We recently received a forwarded email containing an essay that blogger Buzz Bishop, of Calgary, Alberta, wrote for Babble.com.
Buzz is all abuzz about his friends, and others, who don’t have kids but who want equal access to suburban housing. Allow us to demonstrate how folks like Bishop feel toward those of us who opt not to clone ourselves. “My best friend is married, no kids,” he writes. “He moved in to his childhood neighborhood, across from his old school which is now closed. It sits empty because too many empty nesters sucked the demand dry. Meanwhile, the edges of our city have kids being bused as schools are bursting at the seams.” Sucked? Those of us who choose not to cause urban sprawl, are apparently guilty of a new brand of evil that we inflict upon the rest of humanity.
The Buzzer demands that those who don’t want to have kids should leave neighborhoods with schools and not occupy big homes more aptly suited to those with kids. It’s scary to think that greater Calgary actually has neighborhoods without schools (excepting for gated senior communities). He advises the childfree to “move downtown or to a chic restaurant district where you need half the space and your ‘no curfew’ lifestyle won’t be cramped by strollers on the streets.”
Oh, save us from those with kids who breathe a smug and superior atmosphere. Ellis and his brother were raised in a one-bedroom, one-bath apartment in the Bronx. It was typical of the domiciles of the kids who attended James Monroe High School, one of the finest in the city at the time. The point being that home size and schools are not necessarily joined at the hip.
It seems that Bishop lives in a world of stereotypes; one populated by wealthy kid-free folks and put-upon parents whom the party-hardy childfree inflict with their selfish indulgences. It does not seem to enter his mind that some low-income folks are smart enough to know that they cannot adequately provide for a passel of sprogs, or that there may be poor folks who simply don’t want kids.
But this is what really sticks in our collective craw (the rarest of all known craws): Bishop describes those would-be parents who wait until well into their thirties to procreate and then skip the option altogether. “We’re finding ourselves with a Me generation of adults, not adolescents.” A traditional Canadian word comes to mind: CHUTZPAH. As we point out in our book, Enough of Us, the single most selfish decision that otherwise ethical people make is the decision to have kids. In no other way do we humans more indulge our “I want” urges to experiment, than by creating offspring. It’s the only one by which we create the life of another in order to try our skills and test our genetic heritage by raising someone who didn’t exist mere months earlier.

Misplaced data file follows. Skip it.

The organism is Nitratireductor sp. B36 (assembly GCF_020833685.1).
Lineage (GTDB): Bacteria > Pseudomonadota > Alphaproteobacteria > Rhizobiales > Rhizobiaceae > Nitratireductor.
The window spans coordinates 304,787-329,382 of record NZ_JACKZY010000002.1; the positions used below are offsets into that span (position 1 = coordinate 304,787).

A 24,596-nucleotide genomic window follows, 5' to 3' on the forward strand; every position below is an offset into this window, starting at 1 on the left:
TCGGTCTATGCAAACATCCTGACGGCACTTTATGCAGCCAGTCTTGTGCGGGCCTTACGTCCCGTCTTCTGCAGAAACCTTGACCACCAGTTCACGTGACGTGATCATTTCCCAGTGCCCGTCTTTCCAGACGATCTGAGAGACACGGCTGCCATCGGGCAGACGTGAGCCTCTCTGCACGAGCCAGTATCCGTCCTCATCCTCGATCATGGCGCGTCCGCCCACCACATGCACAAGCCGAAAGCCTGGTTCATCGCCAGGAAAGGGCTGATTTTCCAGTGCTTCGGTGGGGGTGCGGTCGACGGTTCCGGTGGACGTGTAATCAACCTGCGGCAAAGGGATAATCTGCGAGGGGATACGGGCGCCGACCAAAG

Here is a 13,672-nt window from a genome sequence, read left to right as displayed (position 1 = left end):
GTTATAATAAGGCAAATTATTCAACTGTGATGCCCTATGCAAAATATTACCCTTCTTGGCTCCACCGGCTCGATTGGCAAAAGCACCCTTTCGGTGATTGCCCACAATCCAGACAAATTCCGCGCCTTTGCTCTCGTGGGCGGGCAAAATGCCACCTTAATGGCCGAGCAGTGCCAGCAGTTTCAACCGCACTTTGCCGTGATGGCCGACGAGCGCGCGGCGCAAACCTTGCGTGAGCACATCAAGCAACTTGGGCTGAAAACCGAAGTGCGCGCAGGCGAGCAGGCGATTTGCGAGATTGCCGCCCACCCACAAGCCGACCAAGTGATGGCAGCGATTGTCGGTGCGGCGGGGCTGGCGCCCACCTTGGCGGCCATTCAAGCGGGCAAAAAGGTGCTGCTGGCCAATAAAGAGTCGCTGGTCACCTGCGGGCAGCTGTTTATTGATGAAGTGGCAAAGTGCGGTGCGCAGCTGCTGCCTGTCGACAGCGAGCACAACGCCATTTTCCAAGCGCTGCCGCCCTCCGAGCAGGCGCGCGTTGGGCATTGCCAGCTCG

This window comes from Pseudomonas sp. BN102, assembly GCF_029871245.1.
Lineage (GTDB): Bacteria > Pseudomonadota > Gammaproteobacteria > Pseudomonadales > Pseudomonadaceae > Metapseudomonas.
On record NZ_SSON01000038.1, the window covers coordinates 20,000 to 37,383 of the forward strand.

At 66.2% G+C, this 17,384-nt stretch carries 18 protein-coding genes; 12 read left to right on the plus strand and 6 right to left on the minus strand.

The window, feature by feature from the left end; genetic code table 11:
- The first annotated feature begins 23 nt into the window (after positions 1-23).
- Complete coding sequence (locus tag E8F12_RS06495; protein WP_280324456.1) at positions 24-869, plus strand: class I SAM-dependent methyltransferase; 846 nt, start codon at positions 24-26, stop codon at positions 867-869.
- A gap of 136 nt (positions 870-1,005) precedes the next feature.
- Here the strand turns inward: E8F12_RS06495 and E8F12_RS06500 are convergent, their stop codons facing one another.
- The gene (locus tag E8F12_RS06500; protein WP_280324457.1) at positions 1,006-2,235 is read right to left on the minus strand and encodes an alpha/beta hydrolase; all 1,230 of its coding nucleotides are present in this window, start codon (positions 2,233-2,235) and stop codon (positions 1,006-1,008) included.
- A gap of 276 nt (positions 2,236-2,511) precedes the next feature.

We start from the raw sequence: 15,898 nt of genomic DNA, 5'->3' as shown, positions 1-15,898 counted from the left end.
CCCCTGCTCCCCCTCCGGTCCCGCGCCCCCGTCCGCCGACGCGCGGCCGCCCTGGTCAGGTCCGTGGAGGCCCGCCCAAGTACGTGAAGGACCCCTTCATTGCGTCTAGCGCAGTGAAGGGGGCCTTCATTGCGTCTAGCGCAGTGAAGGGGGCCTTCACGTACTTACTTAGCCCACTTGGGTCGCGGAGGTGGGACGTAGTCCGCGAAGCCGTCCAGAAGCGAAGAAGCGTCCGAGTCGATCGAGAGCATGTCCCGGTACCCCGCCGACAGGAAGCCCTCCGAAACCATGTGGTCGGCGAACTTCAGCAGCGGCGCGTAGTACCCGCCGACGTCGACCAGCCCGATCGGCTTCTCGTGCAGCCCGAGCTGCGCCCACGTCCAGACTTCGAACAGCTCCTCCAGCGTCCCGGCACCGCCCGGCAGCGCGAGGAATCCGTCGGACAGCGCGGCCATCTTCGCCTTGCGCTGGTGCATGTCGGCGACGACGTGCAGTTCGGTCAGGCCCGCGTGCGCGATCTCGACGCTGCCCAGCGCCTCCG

In fact, each generation since humans began premeditated propagation of offspring has been the result of a preceding “Me” generation that decided it would make kids and later worry about whether those experiments would succeed. Going back less than two centuries, making a baby was a high-risk operation that frequently resulted in the deaths of infants and mothers from failed birthing. Diseases and accidents killed many children.
Bishop’s stereotyping goes one step further. We couldn’t describe it any better than he does. “Perhaps parenting is a case of ‘delayed happiness.’ It may be stressful and hectic now, but when I’m old I will have children and grandchildren to keep me company and I will be showered in family. I wonder how happy a childless couple will be when they’re at the end of the line.”
We have lost count of the number of friends whose children have broken their hearts. Here is the latest example. A couple in their seventies, Lara and J.B., have a son in his forties who has two kids of his own. His wife has a rare disease that renders her constantly fatigued. She is no longer able to work. They are unable to make ends meet. So Laura and J.B., both retired, are supplementing their son’s income. This circumstance is not unique. Oh yeah, their son’s family lives 2,000 miles away. And their other child lives just as far away. So much for being showered in family.
We who have chosen the childfree life have for the most part decided not to create new beings in order to reap the benefits of a new generation that will care for us “at the end of the line.” That doesn’t sound like a Me generation to us.